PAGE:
ProgressoR / Uzbekistan Progressive Rock Pages


Effloresce - 2012 - "Coma Ghosts"

(54:20, Generation Prog Recordings)


1.  Crib 8:12
2.  Zorya´s Dawn 10:34
3.  Pavement Canvas 8:58
4.  Undercoat 2:54
5.  Swimming through Deserts 7:11
6.  Shuteye Wanderer 16:31


Nicki Weber – vocals; flutes; percussion
Dave Mola – guitars; Mellotron
Sebastian Ott – bass 
Tim Ivanic – guitars 
Tobi Suss – drums 

Prolusion. The German band EFFLORESCE has been around for a good few years, but it wasn't until 2009 that the band solidified with a stable line-up. They made an initial EP later that year, and in the spring of 2012 their debut album "Coma Ghosts" was released, courtesy of the newly formed German label Generation Prog Records.

Analysis. When you have a constellation of four guys and one girl singer playing metal, the genre’s symphonic branch and bands like Nightwish do tend to be automatic associations. Effloresce is one of the growing number of bands around that will fail to live up to such an initial expectation, even if their music might find an audience among symphonic metal fans too. Instead of honing in on the melodramatic parts of the progressive metal universe, Effloresce has opted for variation. Perhaps a tad too much, so for people outside of the progressive metal circles, as there's a fair amount of it to be digested, an album of the kind where the listener will notice new details and nuances even after getting thoroughly familiar with it. And they cover a lot of ground. Atmospheric laden gentle inserts and sequences are used to good effect, melodic chorus parts verging on hair metal in construction (albeit with a much beefier arrangement), galloping power metal and quirky progressive metal – all territories covered, with a distinct emphasis on the latter. A few brief flirts with extreme metal appear too, and a few detours into thrash metal territories are also a part of the package here. That the band finds room for Mellotron and flute solos in this already multi-flavored brew should perhaps be an indicator in itself for many, those who can't envision those instruments used within a metal palette might not be the core audience of this band either. The compositions basically appear to revolve around the skills of guitarists Mola and Ivanic. It is by and large a guitar driven affair after all, and the men’s elaborate and frequently refined riff constructions are just as enjoyable as the instrumental parts featuring guitar solos and subservient, supporting riff structures. From majestic vintage progressive metal cascades to aggressive, staccato stomping guitar walls, these two cover all grounds with relative ease, altering pace, intensity and delivery at the drop of a dime, with a good, tight and sophisticated rhythm section behind them without doubt a major asset in such a context. But also when the band hits off into calmer territories the guitars remain crucial and of excellent quality. The dampened, acoustic based piece Swimming through Deserts is a perfect example of this. A gentle affair that I guess many will reference as a ballad, but with more intensity in the performance and with some subtle folk music references that might make “ballad” a slightly misleading description, at least for a metal oriented audience. Be that as it may be, for me this gentle affair was a rather pleasant surprise, and just about the first time I'd select such a composition as the clear highlight of a metal oriented production. While the guitarists do get a lot of praise from me, Ott and Suss on bass and drums respectively aren't slouches either. They both excel on about an equally high level throughout the plethora of stylistic expressions visited, and on Zorya's Dawn they also get to showcase their abilities when taking on a gentle mode of delivery with a brilliantly engaging standalone bass and drums only construction, one of the recurring parts of that song that really sticks to your mind, in a good way. Vocalist Nicki Weber is a fine singer with a controlled delivery, taking care not to switch over to an operatic delivery and able to handle the different styles visited with relative ease. I do believe that she can develop her talent even further, however. A fine vocalist at present, with diversity as her main strength, but I didn't experience her as a vocalist that can manage to elevate a composition to a higher level by her contributions alone at this point. And while my hearing might be somewhat impaired by a summer heat, as I'm writing this in July, I did think her delivery on occasion got a nasal quality to it, a small and not really important detail, perhaps one where my own set of ears deceived me. But at least I'm confident that this doesn't occur in the few instances where she opts for growling rather than singing, that's for sure. How good or not her qualities in that particular department is I'll leave for others to voice opinions on however, as with many others in the prog environment I'm not too well versed with that mode of delivery. But as an effect they functioned fairly well when utilized on this disc.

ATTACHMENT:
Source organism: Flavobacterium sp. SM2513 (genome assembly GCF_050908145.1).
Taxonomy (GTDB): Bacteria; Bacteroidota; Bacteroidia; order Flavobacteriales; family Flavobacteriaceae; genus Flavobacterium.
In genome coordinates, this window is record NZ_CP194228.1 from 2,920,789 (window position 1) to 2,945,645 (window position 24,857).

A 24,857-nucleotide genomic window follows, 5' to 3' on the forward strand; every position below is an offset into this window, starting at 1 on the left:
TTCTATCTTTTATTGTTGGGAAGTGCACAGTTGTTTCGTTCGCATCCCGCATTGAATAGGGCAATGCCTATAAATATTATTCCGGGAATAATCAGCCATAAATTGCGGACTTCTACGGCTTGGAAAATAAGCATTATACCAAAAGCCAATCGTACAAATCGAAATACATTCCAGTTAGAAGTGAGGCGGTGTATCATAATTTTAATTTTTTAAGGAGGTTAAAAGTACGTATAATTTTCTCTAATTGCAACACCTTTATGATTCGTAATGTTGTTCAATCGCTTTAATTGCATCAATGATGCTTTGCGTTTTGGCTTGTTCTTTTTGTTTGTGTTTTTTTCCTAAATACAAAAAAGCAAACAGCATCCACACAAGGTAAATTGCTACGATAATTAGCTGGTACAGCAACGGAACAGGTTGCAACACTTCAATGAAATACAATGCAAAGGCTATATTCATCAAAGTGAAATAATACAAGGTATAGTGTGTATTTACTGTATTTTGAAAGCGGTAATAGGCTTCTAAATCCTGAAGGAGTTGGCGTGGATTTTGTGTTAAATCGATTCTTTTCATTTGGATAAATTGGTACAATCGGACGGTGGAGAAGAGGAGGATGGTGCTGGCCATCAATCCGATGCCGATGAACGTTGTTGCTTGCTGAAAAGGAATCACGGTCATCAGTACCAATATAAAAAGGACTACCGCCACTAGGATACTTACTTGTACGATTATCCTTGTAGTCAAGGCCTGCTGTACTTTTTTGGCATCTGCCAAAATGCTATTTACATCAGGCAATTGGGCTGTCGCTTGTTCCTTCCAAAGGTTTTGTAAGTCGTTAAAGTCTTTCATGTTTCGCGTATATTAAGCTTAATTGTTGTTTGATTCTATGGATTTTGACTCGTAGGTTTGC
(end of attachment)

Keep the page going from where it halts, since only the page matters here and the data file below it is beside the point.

Conclusion. "Coma Ghosts" is a rather impressive debut effort by the German band Effloresce. Refined progressive metal of the vintage variety is perhaps something of a foundation, but as the band frequently heads out to gentler and more extreme territories both, the end result is a disc that is fairly innovative and diverse, and merits a check by those who find such a description tantalizing.

OMB=Olav M Bjornsen: November 6, 2012
The Rating Room

Related Links:

Generation Prog Recordings


ProgressoR / Uzbekistan Progressive Rock Pages